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Principles of Networked Electronics and Energy Efficiency

I had the pleasure of talking to Bruce Nordman of Lawrence Berkeley National Laboratory (LNBL) this evening. It is always nice to come upon someone who has bear end of the same bone as oneself, coming at some related issues from a completely different perspective.

Bruce is presenting at the International Energy Agency next month. Poor guy, he has to go to Paris when I got to go to Chicago. Bruce is approaching problems from the perspective of the electronics world—and so recognizes some things faster than I.

DC Power? We discussed Galvin, and he leapt immediately to POE (Power over Ethernet) , USB (Universal Serial Bus) and FireWire as the de facto standard DC power plugs. I don’t think that these will handle my microwave or my white boxes (Washing Machine, Refrigerator, etc) but it makes sense that these might be the starting place for DC power connectors. I have long admired the elegance of the Blackberry USB Power Supply.

But what drew me to share this conversation were Bruce’s Guiding Principles, as outlined on the IEA site (see below). Bruce is an advocate of all networked electronics being designed for effective power management. TO this end, he (and his co-authors) have described their guiding principles for design. They make a good set of rules for building systems, or for houses, or for the Grid, as well.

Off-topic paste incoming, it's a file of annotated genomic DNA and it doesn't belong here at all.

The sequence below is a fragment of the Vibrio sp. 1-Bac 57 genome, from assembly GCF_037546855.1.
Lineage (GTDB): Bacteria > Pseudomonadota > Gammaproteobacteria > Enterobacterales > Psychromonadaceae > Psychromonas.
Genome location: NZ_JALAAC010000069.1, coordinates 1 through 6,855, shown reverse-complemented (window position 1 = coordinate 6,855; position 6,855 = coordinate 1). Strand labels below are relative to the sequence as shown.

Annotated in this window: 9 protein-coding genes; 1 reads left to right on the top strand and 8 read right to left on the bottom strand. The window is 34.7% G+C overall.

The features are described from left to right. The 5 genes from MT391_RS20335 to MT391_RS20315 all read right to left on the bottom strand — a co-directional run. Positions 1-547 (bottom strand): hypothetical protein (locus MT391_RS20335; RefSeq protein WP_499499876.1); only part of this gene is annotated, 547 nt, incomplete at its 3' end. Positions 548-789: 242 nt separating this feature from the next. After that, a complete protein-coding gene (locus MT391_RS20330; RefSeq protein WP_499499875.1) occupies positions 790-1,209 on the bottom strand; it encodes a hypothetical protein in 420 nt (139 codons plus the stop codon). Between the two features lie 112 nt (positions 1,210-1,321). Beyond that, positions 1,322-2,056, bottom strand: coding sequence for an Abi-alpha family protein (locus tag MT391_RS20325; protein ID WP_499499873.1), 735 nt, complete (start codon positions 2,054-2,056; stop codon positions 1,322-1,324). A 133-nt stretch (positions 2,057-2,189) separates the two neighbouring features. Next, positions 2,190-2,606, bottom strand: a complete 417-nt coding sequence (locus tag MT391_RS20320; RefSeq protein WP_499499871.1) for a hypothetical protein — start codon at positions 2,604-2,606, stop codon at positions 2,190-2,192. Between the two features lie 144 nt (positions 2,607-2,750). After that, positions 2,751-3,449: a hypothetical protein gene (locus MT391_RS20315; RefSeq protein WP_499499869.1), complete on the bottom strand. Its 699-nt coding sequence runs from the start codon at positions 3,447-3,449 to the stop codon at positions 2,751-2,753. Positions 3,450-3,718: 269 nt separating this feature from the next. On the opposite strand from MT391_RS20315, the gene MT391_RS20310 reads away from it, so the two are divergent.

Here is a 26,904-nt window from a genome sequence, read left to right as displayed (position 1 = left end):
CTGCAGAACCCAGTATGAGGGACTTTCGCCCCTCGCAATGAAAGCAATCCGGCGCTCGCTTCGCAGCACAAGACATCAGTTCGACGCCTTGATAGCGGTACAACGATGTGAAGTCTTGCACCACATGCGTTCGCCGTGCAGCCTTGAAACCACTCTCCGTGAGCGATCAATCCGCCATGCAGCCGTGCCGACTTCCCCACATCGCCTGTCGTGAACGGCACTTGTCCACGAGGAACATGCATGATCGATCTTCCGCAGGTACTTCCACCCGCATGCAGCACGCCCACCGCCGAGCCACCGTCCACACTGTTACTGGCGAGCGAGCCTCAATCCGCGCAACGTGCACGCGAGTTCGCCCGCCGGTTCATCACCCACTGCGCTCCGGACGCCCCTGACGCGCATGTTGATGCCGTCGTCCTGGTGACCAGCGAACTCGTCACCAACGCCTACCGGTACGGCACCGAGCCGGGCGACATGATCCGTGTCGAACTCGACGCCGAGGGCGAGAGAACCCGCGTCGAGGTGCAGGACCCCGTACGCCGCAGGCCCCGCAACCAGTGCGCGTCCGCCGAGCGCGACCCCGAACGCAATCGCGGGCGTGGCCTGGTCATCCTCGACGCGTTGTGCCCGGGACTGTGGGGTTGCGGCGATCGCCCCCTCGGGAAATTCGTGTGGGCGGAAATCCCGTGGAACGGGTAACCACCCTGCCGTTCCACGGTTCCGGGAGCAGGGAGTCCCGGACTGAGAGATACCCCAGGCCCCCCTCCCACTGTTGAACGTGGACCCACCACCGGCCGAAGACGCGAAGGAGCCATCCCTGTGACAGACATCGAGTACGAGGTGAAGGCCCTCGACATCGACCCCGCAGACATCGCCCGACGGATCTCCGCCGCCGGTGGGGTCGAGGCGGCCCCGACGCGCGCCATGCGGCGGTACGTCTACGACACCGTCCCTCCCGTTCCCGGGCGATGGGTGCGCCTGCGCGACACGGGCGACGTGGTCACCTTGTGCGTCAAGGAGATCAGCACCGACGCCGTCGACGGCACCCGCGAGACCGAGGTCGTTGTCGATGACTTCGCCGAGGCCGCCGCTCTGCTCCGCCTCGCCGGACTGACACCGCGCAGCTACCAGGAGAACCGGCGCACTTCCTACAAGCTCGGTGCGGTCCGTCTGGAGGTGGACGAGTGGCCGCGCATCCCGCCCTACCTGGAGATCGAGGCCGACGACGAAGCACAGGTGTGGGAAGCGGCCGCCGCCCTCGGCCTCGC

The Guiding Principles are:

  • The existence of one device on a network should not cause another device to stay awake when it might otherwise go to sleep.
  • The network should be designed such that a legacy or incompatible device will not prevent the rest of the network from effectively using power management.
  • Devices should expose their own power state to the rest of the network and be able to report estimated or actual power use levels.
  • Product interfaces — for people or other products — should follow (international) standard principles and designs.
  • Products or devices that influence energy consumption should adhere to (international) standards for behavior and communication appropriate to their function.
  • Products and connections should have the ability to modulate energy use in response to the amount of service required.
  • Energy efficiency efforts should not favor any particular hardware — or even software — technology. All network technologies must be the target for efficiency efforts. Future buildings will include many different technologies; those in any particular building will be diverse, and always changing.
  • Harmonization of basic principles underlying efficient design for networked devices should cross all end uses and be global.

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